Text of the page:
Report 2007-122 Summary - June 2008
Department of Health Care Services:
Although Notified of Changes in Billing Requirements, Providers of Durable Medical Equipment Frequently Overcharged Medi-Cal
Our review of the Department of Health Care Services' (Health Care Services) Medi-Cal billing system for durable medical equipment (medical equipment) found that:
Health Care Services' policies and procedures regarding reimbursement methodologies for medical equipment generally agree with state laws, regulations, and federal program requirements.
Providers are adequately informed regarding changes in reimbursement methodologies and health care codes.
Because Health Care Services has not identified a practical means to monitor and enforce its billing and reimbursement procedures, price controls enacted in 2003 have not met their intended purpose.
Health Care Services conducted a limited review of providers and found that 21 providers overbilled, and Health Care Services overpaid, about $1.2 million, or 25 percent of the $4.9 million those providers billed.
Although Health Care Services has recovered almost $960,000 of the overpayments, it does not know the extent to which other providers may have also overbilled for medical equipment.
Although Health Care Services intends to use postpayment audits to enforce its price controls for medical equipment, its current auditing efforts do not provide enough coverage of medical equipment reimbursements to effectively ensure providers' compliance with the billing procedures.
RESULTS IN BRIEF
Medicaid, a federal program funded and administered in partnership with the states, provides health insurance to low income families and to the aged, blind, and disabled. The Department of Health Care Services (Health Care Services) administers California's Medicaid program, the California Medical Assistance Program (Medi-Cal), which provides medical assistance to more than six million beneficiaries each month. In addition to covering health care needs, such as pharmaceuticals, physician services, and long term care, Medi-Cal covers durable medical equipment (medical equipment) that licensed practitioners prescribe within the scope of their normal duties (for example, wheelchairs). According to reimbursement data maintained by Health Care Services, from October 1, 2006, through September 30, 2007, it reimbursed providers about $93 million for medical equipment supplied to Medi-Cal beneficiaries.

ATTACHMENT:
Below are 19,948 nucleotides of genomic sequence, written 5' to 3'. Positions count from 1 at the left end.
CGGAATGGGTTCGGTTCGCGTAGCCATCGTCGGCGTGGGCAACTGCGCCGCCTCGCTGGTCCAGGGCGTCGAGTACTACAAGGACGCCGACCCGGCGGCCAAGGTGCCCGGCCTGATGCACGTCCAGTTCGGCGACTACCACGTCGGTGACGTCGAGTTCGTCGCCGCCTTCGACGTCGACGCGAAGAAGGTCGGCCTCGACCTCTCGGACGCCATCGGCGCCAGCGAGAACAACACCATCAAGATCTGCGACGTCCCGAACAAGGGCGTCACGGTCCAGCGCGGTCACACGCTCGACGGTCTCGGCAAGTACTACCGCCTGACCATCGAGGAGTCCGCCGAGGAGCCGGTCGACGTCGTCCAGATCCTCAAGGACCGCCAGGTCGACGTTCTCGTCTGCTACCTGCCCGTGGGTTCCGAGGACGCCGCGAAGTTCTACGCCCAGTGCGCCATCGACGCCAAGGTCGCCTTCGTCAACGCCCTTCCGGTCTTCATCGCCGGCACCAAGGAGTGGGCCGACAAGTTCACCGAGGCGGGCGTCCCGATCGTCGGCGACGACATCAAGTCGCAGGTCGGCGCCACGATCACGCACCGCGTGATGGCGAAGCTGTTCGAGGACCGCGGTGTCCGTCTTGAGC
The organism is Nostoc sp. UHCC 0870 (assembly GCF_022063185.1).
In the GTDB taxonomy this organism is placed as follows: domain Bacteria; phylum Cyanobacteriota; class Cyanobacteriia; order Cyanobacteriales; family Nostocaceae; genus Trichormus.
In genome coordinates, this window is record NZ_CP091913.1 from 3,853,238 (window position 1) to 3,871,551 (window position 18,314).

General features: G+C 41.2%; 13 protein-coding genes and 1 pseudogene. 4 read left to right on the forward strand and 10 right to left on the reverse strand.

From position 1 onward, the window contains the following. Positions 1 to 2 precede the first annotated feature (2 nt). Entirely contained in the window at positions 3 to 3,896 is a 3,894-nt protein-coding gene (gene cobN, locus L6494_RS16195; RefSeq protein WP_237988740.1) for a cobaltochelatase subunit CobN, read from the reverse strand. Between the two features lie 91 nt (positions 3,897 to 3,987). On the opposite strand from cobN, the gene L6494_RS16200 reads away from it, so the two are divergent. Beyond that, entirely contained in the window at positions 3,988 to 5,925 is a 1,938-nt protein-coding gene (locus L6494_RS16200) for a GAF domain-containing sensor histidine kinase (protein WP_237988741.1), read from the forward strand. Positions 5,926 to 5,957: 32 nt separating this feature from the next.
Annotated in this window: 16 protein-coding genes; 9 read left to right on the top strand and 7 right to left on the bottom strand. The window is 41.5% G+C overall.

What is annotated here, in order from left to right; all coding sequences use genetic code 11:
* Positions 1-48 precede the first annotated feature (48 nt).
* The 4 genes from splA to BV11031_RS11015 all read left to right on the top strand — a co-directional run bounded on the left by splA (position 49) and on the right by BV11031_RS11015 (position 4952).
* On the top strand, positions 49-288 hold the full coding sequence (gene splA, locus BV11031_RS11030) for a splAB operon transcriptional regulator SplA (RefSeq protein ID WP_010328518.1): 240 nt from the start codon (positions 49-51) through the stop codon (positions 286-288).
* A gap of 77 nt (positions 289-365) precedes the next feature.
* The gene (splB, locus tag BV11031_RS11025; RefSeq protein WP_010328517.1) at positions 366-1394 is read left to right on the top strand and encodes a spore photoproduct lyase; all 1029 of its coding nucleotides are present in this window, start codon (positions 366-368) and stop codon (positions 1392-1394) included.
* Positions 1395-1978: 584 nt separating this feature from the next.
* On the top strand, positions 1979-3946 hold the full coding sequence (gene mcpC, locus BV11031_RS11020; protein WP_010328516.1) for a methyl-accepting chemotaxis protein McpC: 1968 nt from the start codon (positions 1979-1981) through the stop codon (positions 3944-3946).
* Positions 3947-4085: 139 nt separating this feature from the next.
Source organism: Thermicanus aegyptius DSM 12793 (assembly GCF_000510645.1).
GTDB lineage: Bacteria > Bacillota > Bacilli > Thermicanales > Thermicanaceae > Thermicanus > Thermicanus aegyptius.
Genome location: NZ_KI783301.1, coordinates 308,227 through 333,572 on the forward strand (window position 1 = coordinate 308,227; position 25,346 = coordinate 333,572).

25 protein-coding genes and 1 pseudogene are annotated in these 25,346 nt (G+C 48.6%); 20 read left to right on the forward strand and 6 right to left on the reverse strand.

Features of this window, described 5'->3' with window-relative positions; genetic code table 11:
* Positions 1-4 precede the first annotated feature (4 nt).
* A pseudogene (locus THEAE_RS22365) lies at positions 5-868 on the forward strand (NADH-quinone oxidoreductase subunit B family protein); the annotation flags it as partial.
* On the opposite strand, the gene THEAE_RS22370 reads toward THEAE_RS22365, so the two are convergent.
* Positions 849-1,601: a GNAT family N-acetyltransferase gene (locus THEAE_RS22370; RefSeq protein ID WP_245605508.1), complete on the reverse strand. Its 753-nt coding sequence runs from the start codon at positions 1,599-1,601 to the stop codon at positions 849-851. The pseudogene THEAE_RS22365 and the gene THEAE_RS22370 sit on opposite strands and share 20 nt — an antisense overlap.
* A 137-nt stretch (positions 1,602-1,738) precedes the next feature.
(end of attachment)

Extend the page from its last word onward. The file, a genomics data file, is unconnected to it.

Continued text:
Health Care Services establishes the limits on payments, known as reimbursements, that providers of medical equipment receive under Medi-Cal. Through its Allied Health Provider Manual (provider manual) and monthly Medi-Cal Update bulletins, Health Care Services communicates information on reimbursement rates and the methodologies for calculating allowable reimbursements for various medical equipment. We found that Health Care Services' policies and procedures and the information in its provider manual regarding reimbursement methodologies for medical equipment generally agree with state law and regulations and federal program requirements. We noted, however, that the provider manual does not contain the current methodology for calculating reimbursements for speech generating devices included in state law. In addition, federal program requirements and state law allow Health Care Services to establish some of the elements of the reimbursement procedures for medical equipment, such as development of the methodologies for calculating reimbursements. We found that Health Care Services gained the necessary federal approvals for its plan for implementing its Medi-Cal reimbursement methodologies and conferred with providers regarding the development of the reimbursement methodologies. Moreover, we reviewed its processes for informing providers of the Medi-Cal requirements for billing and reimbursements and found that Health Care Services has adequately informed providers of those requirements and significant changes.